“ We have set out on a quest for true humanity, and somewhere on the distant horizon we can see the glittering prize. Let us march forth with courage and determination, drawing strength from our common plight and our brotherhood. In time we shall be in a position to bestow upon South Africa the greatest gift possible…a more human face.”
Why start an already challenging task to describe such a man as Nelson Mandela with the words of somebody else? When a man who is today still inspiring thousands of books, articles and posters, and world famous for some of his own statements and speeches, why use a rallying call from a young activist who died in police custody nearly forty years ago on the 12th September 1977?
Like Madiba himself, there could be many answers. Perhaps it is about the courage he displayed during 27 years of incarceration or indeed the determination he showed throughout his life. Maybe it is about the vision he carried forward, no matter how distant the horizon of ‘a glittering prize’ which would one day emerge from a stormy past as the Rainbow Nation. The quote from Steve Biko, 28 years his junior, could embody Tata’s deep respect and love he had for the youth and a principle he stood by which was always to build on the work of others. On receiving the Freedom of Howick, the great man said:-
“We should never forget those on whose shoulders we stand and those who paid the supreme price for freedom.”
The word which resonates most strongly here is the word “Humanity”. Nelson Mandela pursued the ‘quest for true humanity’ for his whole life and with his whole heart. Shoulder to shoulder and on the shoulders of other brave souls he was a man who changed the pictures we held of ourselves, each other, our Nation and our World. He did this through an extraordinary capacity to forgive and to inspire forgiveness, and can there be any more noble attribute of someone leading with humanity?
A few years after his release from prison he had tea with Mrs. Betsie Verwoerd, the wife of his imprisoner and the man fingered as the architect of apartheid, HF Verwoerd. When interviewed in the white separatist town of Orania, he stated in his inimitable style:-
“We always think that others have got horns before you actually meet them”
One wonders if Steve Biko had Mandela’s face in mind when he talked about “bestowing upon South Africa the greatest gift possible….a more human face.”
One wonders further if Biko, who died at the age of thirty-one, would have had any idea that this humble, cattle herding, nation-building face would be the gift bestowed on the whole World.
It seems that most people alive, while he was alive, have a memory about Madiba, and almost all of them are in some way about how he touched us personally. Either through his speeches, his writings, movies, a meeting or even just through a way of being and who he was as a person, the Madiba Magic he was so admired for could just as easily have been called the human touch.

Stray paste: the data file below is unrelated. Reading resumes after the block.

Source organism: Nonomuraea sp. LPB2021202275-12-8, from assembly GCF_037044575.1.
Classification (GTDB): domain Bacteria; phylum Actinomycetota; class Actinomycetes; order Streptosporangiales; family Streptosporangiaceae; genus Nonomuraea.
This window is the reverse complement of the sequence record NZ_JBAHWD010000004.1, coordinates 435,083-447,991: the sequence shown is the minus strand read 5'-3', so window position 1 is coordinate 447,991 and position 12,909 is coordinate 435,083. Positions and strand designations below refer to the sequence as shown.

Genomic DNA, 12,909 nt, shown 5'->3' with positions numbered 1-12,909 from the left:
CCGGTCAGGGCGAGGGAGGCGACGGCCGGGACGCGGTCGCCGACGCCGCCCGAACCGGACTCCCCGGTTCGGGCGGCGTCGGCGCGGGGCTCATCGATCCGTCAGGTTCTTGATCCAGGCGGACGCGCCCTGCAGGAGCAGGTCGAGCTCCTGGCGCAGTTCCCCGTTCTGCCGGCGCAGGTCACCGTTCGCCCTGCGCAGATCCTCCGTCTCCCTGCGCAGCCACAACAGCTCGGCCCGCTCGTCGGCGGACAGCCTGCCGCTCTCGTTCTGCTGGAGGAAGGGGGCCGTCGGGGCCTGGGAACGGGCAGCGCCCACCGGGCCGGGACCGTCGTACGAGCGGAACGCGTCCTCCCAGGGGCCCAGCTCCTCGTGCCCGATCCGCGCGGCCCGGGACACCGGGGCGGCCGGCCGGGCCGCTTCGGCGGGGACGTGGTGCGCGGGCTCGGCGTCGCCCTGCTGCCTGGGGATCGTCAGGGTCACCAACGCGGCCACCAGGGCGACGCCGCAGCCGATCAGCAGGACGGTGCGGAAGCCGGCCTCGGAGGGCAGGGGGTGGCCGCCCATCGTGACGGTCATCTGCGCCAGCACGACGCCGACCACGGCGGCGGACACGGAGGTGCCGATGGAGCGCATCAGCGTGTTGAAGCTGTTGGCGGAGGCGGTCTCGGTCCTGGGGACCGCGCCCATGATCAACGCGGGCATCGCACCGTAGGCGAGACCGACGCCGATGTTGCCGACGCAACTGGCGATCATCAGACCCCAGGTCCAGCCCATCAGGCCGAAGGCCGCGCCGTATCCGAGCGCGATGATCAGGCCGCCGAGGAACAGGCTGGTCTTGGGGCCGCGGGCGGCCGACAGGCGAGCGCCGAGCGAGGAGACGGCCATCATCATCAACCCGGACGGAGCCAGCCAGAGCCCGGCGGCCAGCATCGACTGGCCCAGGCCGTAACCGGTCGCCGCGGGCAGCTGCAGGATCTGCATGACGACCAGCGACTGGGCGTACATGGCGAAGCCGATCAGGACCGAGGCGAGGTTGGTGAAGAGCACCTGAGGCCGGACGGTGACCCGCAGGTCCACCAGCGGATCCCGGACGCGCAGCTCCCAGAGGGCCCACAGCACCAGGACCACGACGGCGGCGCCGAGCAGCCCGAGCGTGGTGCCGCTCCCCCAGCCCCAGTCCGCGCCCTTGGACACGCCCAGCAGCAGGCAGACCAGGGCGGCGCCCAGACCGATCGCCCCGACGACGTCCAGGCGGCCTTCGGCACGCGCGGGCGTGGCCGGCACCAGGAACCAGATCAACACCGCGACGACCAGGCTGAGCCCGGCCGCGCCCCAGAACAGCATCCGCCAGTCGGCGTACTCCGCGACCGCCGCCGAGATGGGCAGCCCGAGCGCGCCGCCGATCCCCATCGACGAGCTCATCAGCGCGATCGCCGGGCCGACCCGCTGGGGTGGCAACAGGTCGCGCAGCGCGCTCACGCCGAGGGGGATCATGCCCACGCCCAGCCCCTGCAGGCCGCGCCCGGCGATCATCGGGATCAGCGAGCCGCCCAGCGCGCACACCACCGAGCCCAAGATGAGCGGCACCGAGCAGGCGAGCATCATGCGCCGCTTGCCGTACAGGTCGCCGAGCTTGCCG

He was passionate about the science and the art of boxing, and how fitting it was that arguably the greatest boxer of all time and a man who was deeply inspired by the life of Nelson Mandela had this to say about him:-
“What I will remember most about Mr. Mandela is that he was a man whose heart, soul and spirit could not be contained or restrained by racial and economic injustices, metal bars or the burden of hate and revenge. He taught us forgiveness on a grand scale. He inspired others to reach for what appeared to be impossible and moved them to break through the barriers that held them hostage mentally, physically, socially and economically. He made us realize, we are our brother’s keeper and that our brothers come in all colors.”
There is simply too much to say and not enough words to use to describe this one person who has made such a global impact purely through his ability to influence others.
He truly lived into the African concepts of Seriti and Isithunzi – that metaphysical shadow which we carry around with us which depicts the dignity within. So much deeper than an aura or a presence, we feel the impact of the overlapping of our journeys which has become holy ground between us.
The holy ground of a handshake and a meal shared. The holy ground of The Grand Parade in Cape Town on the day of his release in February 1990. The holy ground of a Number 6 Springbok jersey
on the occasion of the rugby world cup in 1995. The holy ground of countless touch points of humanity which made this world a better place.
The world stopped many times to rest, revel or reflect in the realness of his Seriti, his human dignity, and it will again, long after his passing. He will be remembered as the embodiment of Ubuntu which he described as follows:-
“ Ubuntu is to do with one’s humanity being enriched by another’s.”
Nelson Rolihlahla Mandela was born in the Transkei on the 18th July 1918. As his birth name ‘Rolihlahla’ suggests he never stopped ‘pulling the branches and shaking the tree’ of injustice until he died on the 5th December 2013.
The world stopped again. And it cried. And so did I. There were great big drops of liquid emotion from eyes which once saw this iconic man as a terrorist and a tyrant but who now see him as a friend and a Father.
He enriched our humanity through the sharing of his.